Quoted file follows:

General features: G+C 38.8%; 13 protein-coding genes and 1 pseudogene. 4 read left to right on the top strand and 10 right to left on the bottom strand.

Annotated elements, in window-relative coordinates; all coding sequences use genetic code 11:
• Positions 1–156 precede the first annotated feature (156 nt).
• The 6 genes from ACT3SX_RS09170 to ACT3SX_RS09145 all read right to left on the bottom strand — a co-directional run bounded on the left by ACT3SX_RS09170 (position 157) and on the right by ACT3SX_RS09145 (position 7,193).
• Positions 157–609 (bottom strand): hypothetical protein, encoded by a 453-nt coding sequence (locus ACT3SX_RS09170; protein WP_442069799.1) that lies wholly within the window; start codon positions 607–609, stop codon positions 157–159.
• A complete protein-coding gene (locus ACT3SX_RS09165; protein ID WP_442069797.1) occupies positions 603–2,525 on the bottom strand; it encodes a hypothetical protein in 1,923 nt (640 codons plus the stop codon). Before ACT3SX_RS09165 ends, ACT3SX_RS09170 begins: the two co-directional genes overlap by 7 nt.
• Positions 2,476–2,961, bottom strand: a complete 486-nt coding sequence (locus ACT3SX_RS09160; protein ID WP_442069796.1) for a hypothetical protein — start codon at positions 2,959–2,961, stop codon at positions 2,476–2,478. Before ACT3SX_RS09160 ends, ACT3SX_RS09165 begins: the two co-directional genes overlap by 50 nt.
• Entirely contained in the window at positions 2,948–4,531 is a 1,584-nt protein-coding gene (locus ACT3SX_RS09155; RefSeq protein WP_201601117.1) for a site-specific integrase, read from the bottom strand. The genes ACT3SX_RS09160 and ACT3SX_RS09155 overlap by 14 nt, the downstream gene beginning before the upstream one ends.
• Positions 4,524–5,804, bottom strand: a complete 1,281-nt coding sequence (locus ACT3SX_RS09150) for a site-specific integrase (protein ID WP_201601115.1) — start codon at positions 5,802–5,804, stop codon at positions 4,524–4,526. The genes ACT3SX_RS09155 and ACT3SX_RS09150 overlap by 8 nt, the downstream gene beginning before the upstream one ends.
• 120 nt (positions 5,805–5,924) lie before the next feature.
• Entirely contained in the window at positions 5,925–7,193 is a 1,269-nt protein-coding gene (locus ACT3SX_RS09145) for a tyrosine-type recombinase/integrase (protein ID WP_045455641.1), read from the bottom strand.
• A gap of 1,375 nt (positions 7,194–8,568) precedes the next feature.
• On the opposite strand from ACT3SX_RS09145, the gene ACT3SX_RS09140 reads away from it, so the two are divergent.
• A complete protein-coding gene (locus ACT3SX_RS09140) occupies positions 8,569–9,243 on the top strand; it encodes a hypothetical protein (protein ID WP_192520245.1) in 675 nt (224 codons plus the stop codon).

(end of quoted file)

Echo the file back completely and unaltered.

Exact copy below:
General features: G+C 38.8%; 13 protein-coding genes and 1 pseudogene. 4 read left to right on the top strand and 10 right to left on the bottom strand.

Annotated elements, in window-relative coordinates; all coding sequences use genetic code 11:
• Positions 1–156 precede the first annotated feature (156 nt).
• The 6 genes from ACT3SX_RS09170 to ACT3SX_RS09145 all read right to left on the bottom strand — a co-directional run bounded on the left by ACT3SX_RS09170 (position 157) and on the right by ACT3SX_RS09145 (position 7,193).
• Positions 157–609 (bottom strand): hypothetical protein, encoded by a 453-nt coding sequence (locus ACT3SX_RS09170; protein WP_442069799.1) that lies wholly within the window; start codon positions 607–609, stop codon positions 157–159.
• A complete protein-coding gene (locus ACT3SX_RS09165; protein ID WP_442069797.1) occupies positions 603–2,525 on the bottom strand; it encodes a hypothetical protein in 1,923 nt (640 codons plus the stop codon). Before ACT3SX_RS09165 ends, ACT3SX_RS09170 begins: the two co-directional genes overlap by 7 nt.
• Positions 2,476–2,961, bottom strand: a complete 486-nt coding sequence (locus ACT3SX_RS09160; protein ID WP_442069796.1) for a hypothetical protein — start codon at positions 2,959–2,961, stop codon at positions 2,476–2,478. Before ACT3SX_RS09160 ends, ACT3SX_RS09165 begins: the two co-directional genes overlap by 50 nt.
• Entirely contained in the window at positions 2,948–4,531 is a 1,584-nt protein-coding gene (locus ACT3SX_RS09155; RefSeq protein WP_201601117.1) for a site-specific integrase, read from the bottom strand. The genes ACT3SX_RS09160 and ACT3SX_RS09155 overlap by 14 nt, the downstream gene beginning before the upstream one ends.
• Positions 4,524–5,804, bottom strand: a complete 1,281-nt coding sequence (locus ACT3SX_RS09150) for a site-specific integrase (protein ID WP_201601115.1) — start codon at positions 5,802–5,804, stop codon at positions 4,524–4,526. The genes ACT3SX_RS09155 and ACT3SX_RS09150 overlap by 8 nt, the downstream gene beginning before the upstream one ends.
• 120 nt (positions 5,805–5,924) lie before the next feature.
• Entirely contained in the window at positions 5,925–7,193 is a 1,269-nt protein-coding gene (locus ACT3SX_RS09145) for a tyrosine-type recombinase/integrase (protein ID WP_045455641.1), read from the bottom strand.
• A gap of 1,375 nt (positions 7,194–8,568) precedes the next feature.
• On the opposite strand from ACT3SX_RS09145, the gene ACT3SX_RS09140 reads away from it, so the two are divergent.
• A complete protein-coding gene (locus ACT3SX_RS09140) occupies positions 8,569–9,243 on the top strand; it encodes a hypothetical protein (protein ID WP_192520245.1) in 675 nt (224 codons plus the stop codon).